Greenhouse Gas Emissions from International Maritime Transport: The Science in a New Zealand and Australian Context

Inga J. Smith, Oliver J.A. Howitt, Vincent G.N. Revol, Warren B. Fitzgerald, Craig J. Rodger


Greenhouse gas emissions from international maritime transport contribute to anthropogenic global warming, as do those from international air transport. However, no liability was apportioned for these international emissions under the Kyoto Protocol when it was adopted in 1997. Instead, Article 2.2 of the Kyoto Protocol (United Nations, 1998) stated that:

“2. The Parties included in Annex 1 shall pursue limitation or reduction of emissions of greenhouse gases not controlled by the Montreal Protocol from aviation and marine bunker fuels, working through the International Civil Aviation Organization and the International Maritime Organization, respectively.”
In recent years, there has been increasing international attention given to quantifying such emissions, with a view to possible inclusion of liabilities under future international climate agreements, particularly leading up to the United Nations Climate Change Conference (Conference of Parties (COP) 15) in Copenhagen, 7-18 December 2009.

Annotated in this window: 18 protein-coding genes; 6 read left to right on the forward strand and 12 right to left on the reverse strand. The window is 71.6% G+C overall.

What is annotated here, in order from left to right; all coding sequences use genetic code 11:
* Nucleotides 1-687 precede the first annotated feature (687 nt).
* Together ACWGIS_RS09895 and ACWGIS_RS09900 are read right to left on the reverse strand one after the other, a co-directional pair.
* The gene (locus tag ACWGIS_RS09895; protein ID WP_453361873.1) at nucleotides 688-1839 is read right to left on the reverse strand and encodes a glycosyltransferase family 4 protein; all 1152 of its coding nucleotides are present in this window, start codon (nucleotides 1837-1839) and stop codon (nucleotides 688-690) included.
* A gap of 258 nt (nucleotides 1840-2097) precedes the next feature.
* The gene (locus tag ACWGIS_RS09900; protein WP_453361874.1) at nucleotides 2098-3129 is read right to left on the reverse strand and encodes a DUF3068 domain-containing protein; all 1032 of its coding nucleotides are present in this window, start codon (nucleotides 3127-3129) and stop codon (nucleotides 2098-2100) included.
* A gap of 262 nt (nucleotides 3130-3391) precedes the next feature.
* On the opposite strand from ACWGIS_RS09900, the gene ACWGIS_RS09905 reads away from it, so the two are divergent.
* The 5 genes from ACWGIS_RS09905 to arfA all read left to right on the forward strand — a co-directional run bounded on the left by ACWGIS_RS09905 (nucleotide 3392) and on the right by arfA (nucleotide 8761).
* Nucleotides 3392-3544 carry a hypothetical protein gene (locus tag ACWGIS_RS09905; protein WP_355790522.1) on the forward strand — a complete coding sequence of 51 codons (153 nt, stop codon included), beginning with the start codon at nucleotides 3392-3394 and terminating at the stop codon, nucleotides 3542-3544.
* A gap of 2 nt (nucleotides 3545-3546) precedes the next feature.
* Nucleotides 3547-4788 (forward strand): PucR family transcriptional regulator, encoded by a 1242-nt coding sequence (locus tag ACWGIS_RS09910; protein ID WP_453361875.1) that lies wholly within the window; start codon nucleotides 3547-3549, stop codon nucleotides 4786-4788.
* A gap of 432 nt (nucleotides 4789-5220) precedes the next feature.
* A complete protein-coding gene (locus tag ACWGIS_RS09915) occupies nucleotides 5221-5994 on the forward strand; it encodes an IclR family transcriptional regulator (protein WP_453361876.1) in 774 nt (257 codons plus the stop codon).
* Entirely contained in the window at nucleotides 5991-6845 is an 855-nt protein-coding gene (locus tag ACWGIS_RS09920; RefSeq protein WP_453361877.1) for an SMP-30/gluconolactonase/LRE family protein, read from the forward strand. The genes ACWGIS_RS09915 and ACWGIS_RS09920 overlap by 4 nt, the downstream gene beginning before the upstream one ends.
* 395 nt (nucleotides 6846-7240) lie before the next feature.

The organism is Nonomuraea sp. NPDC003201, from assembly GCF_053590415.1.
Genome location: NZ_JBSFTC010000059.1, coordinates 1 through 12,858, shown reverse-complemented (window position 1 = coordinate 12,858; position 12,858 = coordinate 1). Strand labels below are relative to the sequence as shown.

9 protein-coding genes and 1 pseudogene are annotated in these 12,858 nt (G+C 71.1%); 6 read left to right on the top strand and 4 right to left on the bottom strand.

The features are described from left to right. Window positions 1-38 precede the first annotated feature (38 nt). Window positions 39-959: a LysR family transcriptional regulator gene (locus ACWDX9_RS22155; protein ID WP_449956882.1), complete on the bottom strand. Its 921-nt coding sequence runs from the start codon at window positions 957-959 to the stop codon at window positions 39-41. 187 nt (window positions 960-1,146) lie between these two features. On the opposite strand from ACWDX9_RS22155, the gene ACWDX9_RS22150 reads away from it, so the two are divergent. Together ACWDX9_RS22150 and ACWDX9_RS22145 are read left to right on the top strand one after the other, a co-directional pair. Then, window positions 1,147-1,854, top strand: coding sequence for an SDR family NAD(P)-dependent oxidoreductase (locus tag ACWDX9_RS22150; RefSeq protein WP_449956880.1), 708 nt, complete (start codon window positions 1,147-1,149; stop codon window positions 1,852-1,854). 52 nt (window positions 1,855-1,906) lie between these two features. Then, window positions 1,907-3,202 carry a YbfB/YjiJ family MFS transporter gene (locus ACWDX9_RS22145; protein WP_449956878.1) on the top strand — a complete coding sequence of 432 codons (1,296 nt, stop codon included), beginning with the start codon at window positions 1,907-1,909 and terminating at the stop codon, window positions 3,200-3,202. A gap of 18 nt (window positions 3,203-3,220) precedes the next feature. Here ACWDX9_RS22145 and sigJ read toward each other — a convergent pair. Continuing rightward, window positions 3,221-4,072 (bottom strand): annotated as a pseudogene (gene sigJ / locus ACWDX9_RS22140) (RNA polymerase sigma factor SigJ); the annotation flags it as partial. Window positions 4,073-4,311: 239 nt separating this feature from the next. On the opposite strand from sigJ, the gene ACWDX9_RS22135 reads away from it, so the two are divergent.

This paper will review the science of greenhouse gas emissions from international maritime transport in the context of international maritime vessels passing through New Zealand and Australian ports. New Zealand and Australia are both countries with entirely maritime international borders and are geographically remote from many of their trading partners. Both nations are therefore heavily reliant on international maritime transport for the trade of goods with other countries. The implications of recent legal and policy developments in the Australasian geographic context will be briefly discussed.


International energy and climate policy;Greenhouse gas emissions from international maritime transport

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